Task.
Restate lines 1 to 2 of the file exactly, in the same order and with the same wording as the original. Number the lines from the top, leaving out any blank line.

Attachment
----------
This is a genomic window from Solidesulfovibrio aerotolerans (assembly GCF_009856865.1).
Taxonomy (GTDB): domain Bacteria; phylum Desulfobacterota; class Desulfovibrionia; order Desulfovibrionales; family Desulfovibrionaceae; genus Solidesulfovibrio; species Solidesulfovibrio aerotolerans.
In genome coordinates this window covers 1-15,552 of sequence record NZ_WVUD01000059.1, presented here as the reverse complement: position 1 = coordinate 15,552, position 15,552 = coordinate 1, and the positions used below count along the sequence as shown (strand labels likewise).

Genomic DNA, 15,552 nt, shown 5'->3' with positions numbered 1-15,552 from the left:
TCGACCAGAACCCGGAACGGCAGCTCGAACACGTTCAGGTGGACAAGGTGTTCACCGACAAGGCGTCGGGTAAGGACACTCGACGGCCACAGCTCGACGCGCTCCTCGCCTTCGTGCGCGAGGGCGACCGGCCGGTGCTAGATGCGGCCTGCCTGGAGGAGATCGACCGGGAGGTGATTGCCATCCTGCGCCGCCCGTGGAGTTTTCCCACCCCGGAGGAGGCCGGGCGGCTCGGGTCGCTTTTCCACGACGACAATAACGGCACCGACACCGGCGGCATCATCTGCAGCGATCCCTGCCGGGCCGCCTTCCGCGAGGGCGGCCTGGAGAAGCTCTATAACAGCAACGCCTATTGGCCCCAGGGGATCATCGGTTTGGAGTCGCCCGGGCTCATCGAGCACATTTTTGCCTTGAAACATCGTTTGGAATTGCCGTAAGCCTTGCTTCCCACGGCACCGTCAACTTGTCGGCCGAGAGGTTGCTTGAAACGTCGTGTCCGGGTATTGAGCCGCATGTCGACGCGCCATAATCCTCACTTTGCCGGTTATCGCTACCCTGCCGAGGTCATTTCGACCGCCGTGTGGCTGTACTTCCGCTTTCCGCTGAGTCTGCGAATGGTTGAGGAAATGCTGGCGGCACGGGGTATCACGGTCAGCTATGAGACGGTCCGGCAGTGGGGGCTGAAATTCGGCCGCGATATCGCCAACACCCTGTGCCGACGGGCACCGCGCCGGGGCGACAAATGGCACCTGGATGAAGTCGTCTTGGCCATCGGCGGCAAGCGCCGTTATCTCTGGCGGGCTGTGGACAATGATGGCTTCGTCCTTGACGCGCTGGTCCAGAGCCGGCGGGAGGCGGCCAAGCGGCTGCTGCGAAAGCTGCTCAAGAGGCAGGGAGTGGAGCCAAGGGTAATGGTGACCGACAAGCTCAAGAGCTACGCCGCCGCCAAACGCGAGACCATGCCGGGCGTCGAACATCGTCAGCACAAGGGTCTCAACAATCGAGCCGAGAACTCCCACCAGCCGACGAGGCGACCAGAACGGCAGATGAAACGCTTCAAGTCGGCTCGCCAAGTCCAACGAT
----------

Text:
This is a genomic window from Solidesulfovibrio aerotolerans (assembly GCF_009856865.1).
Taxonomy (GTDB): domain Bacteria; phylum Desulfobacterota; class Desulfovibrionia; order Desulfovibrionales; family Desulfovibrionaceae; genus Solidesulfovibrio; species Solidesulfovibrio aerotolerans.